Any employer who has been sued by an employee for employment-related claims can confirm that it is an expensive and uncertain process. Even where there is no merit to the claims, employers are forced to either pay significant settlement costs to avoid their own defense expenses or expend large sums of money to defend the action with little recourse to recover those expenses from the employee.
A growing trend has developed to impose mandatory arbitration of employment disputes on company employees. While not all employment disputes are arbitrable, many are, including claims for employment discrimination, overtime claims and claims of retaliatory discharge. Defending just one of these cases should give employers reason to consider mandatory arbitration.
Things to consider:
- Arbitration avoids uncertain and potentially large employee-friendly jury verdicts. While there are never guarantees as to the outcome of any dispute, the conventional wisdom is that a skilled arbitrator will return a more predictable award than a jury.
- The cost of arbitration is far less than the cost of defending a conventional litigation. Employers can actually litigate a winnable case to conclusion in lieu of settling solely to avoid the cost of defending a frivolous case.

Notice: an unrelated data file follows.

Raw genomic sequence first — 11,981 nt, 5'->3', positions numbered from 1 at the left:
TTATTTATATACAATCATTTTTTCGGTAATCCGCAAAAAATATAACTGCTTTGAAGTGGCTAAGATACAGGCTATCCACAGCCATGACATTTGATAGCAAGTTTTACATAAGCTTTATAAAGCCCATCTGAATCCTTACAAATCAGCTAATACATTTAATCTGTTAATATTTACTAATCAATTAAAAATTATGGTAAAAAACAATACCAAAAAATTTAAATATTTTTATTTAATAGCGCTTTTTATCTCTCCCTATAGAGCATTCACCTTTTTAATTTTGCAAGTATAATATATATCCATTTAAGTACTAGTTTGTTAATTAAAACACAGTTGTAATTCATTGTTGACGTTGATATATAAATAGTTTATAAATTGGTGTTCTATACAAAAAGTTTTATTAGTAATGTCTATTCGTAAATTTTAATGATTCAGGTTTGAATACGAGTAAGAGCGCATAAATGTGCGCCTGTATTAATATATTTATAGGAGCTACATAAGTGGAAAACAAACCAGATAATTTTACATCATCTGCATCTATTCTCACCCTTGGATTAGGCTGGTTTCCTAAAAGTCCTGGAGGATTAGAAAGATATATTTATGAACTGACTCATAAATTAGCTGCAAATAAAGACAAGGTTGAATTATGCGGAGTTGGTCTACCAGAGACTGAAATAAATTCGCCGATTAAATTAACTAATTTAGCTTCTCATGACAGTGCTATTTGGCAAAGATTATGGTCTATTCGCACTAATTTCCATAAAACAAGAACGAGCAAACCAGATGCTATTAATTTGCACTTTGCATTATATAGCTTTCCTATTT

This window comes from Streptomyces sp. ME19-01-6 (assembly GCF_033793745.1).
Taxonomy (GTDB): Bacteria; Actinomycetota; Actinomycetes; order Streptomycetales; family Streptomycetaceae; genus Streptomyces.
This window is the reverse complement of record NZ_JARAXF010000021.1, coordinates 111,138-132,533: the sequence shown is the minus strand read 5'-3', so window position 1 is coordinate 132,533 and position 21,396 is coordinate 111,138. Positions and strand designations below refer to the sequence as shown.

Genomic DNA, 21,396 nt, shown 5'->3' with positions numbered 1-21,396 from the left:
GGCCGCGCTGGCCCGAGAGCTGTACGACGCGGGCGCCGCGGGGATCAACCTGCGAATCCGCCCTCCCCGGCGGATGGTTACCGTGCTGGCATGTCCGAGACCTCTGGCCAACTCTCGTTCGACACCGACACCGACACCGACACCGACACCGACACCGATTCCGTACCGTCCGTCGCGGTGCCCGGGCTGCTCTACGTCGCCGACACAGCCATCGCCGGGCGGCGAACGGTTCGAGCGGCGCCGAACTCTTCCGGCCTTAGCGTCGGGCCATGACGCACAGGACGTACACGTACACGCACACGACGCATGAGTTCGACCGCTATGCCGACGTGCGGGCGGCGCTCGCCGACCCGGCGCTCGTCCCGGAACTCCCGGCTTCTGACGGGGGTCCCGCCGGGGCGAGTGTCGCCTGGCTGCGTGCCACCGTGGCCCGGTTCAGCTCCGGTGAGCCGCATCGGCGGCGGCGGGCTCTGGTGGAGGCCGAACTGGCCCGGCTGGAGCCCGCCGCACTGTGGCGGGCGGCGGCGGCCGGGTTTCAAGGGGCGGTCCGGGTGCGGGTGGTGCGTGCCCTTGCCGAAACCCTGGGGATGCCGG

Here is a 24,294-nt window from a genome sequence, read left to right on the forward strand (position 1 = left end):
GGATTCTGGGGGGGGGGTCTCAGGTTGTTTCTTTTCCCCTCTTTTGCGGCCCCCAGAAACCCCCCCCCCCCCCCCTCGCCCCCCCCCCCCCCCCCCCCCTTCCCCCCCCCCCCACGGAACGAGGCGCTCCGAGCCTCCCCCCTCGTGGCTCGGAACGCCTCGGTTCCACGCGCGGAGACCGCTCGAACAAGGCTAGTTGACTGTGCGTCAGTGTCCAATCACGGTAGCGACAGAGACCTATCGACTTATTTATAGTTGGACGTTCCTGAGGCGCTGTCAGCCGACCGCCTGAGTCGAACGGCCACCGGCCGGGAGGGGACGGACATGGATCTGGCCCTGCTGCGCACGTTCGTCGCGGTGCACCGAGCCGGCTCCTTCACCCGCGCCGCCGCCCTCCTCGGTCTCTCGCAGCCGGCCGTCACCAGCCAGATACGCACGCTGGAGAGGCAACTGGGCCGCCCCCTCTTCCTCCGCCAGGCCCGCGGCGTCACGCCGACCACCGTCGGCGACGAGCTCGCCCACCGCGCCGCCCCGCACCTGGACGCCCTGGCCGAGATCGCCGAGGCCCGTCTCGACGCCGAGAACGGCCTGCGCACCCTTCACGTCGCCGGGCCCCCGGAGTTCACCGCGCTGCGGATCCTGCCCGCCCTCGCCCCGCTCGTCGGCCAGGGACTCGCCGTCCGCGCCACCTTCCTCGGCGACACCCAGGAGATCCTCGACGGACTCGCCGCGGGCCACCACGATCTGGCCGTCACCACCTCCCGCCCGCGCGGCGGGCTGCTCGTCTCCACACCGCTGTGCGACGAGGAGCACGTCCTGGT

- Arbitration is more efficient than conventional litigation. Employers can complete the entire case in far less time leaving more time to running their business without distractions.
- Arbitration is generally not publically available information. Other potential plaintiffs will not easily be able to scan the public record for the outcomes of cases to determine whether to pursue a claim against the employer.
- There is a potential for an increase in claims being asserted because employees may perceive it easier to pursue the claims. However, the converse may also be true as plaintiff's attorneys may not be as interested in pursuing a claim in arbitration for the reasons stated above.
Ultimately, the decision to impose mandatory arbitration on employees should be considered with the input of an attorney. Once decided, a detailed dispute resolution program must be established along with valid and enforceable arbitration agreements for execution by all employees.